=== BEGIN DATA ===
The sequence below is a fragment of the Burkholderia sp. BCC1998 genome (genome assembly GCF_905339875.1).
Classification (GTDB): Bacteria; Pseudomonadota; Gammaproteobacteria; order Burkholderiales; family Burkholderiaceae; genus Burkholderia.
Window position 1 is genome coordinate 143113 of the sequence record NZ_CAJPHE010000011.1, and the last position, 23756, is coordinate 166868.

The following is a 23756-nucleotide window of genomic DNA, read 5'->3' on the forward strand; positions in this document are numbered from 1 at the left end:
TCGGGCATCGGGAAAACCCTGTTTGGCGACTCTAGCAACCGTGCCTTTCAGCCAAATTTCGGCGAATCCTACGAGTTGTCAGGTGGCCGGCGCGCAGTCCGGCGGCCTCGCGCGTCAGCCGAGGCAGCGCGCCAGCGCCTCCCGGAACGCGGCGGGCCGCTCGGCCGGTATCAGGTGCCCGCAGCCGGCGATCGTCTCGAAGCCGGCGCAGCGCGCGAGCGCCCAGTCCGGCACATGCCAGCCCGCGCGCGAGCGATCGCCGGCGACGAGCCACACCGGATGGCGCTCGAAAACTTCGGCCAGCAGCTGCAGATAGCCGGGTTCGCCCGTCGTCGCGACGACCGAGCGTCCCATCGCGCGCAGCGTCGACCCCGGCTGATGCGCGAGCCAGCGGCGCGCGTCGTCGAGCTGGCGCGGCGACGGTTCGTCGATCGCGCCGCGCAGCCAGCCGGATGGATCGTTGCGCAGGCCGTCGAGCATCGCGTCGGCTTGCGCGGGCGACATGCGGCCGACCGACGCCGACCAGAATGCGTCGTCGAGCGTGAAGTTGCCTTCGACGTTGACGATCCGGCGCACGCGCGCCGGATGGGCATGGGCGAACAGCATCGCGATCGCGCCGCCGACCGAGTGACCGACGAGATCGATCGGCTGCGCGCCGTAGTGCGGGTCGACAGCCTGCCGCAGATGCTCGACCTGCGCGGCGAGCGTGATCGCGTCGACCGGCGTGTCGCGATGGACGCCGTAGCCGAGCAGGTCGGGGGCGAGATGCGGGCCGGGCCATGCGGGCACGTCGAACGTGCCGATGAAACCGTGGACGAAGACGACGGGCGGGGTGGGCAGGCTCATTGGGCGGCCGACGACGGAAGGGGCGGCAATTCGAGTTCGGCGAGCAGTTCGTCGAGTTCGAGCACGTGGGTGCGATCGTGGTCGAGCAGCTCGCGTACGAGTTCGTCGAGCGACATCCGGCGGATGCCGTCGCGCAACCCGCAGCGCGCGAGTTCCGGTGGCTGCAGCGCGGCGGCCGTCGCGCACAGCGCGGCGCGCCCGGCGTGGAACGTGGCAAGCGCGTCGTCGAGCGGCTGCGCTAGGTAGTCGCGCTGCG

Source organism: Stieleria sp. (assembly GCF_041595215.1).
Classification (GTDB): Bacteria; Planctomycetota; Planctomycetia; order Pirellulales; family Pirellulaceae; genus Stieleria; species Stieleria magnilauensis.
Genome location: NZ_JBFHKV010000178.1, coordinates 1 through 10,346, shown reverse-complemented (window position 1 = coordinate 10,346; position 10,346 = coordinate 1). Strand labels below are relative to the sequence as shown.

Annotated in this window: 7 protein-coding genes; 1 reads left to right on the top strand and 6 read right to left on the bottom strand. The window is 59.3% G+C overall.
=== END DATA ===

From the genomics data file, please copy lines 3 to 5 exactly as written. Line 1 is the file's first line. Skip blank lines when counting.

Window position 1 is genome coordinate 143113 of the sequence record NZ_CAJPHE010000011.1, and the last position, 23756, is coordinate 166868.

The following is a 23756-nucleotide window of genomic DNA, read 5'->3' on the forward strand; positions in this document are numbered from 1 at the left end:
TCGGGCATCGGGAAAACCCTGTTTGGCGACTCTAGCAACCGTGCCTTTCAGCCAAATTTCGGCGAATCCTACGAGTTGTCAGGTGGCCGGCGCGCAGTCCGGCGGCCTCGCGCGTCAGCCGAGGCAGCGCGCCAGCGCCTCCCGGAACGCGGCGGGCCGCTCGGCCGGTATCAGGTGCCCGCAGCCGGCGATCGTCTCGAAGCCGGCGCAGCGCGCGAGCGCCCAGTCCGGCACATGCCAGCCCGCGCGCGAGCGATCGCCGGCGACGAGCCACACCGGATGGCGCTCGAAAACTTCGGCCAGCAGCTGCAGATAGCCGGGTTCGCCCGTCGTCGCGACGACCGAGCGTCCCATCGCGCGCAGCGTCGACCCCGGCTGATGCGCGAGCCAGCGGCGCGCGTCGTCGAGCTGGCGCGGCGACGGTTCGTCGATCGCGCCGCGCAGCCAGCCGGATGGATCGTTGCGCAGGCCGTCGAGCATCGCGTCGGCTTGCGCGGGCGACATGCGGCCGACCGACGCCGACCAGAATGCGTCGTCGAGCGTGAAGTTGCCTTCGACGTTGACGATCCGGCGCACGCGCGCCGGATGGGCATGGGCGAACAGCATCGCGATCGCGCCGCCGACCGAGTGACCGACGAGATCGATCGGCTGCGCGCCGTAGTGCGGGTCGACAGCCTGCCGCAGATGCTCGACCTGCGCGGCGAGCGTGATCGCGTCGACCGGCGTGTCGCGATGGACGCCGTAGCCGAGCAGGTCGGGGGCGAGATGCGGGCCGGGCCATGCGGGCACGTCGAACGTGCCGATGAAACCGTGGACGAAGACGACGGGCGGGGTGGGCAGGCTCATTGGGCGGCCGACGACGGAAGGGGCGGCAATTCGAGTTCGGCGAGCAGTTCGTCGAGTTCGAGCACGTGGGTGCGATCGTGGTCGAGCAGCTCGCGTACGAGTTCGTCGAGCGACATCCGGCGGATGCCGTCGCGCAACCCGCAGCGCGCGAGTTCCGGTGGCTGCAGCGCGGCGGCCGTCGCGCACAGCGCGGCGCGCCCGGCGTGGAACGTGGCAAGCGCGTCGTCGAGCGGCTGCGCTAGGTAGTCGCGCTGCG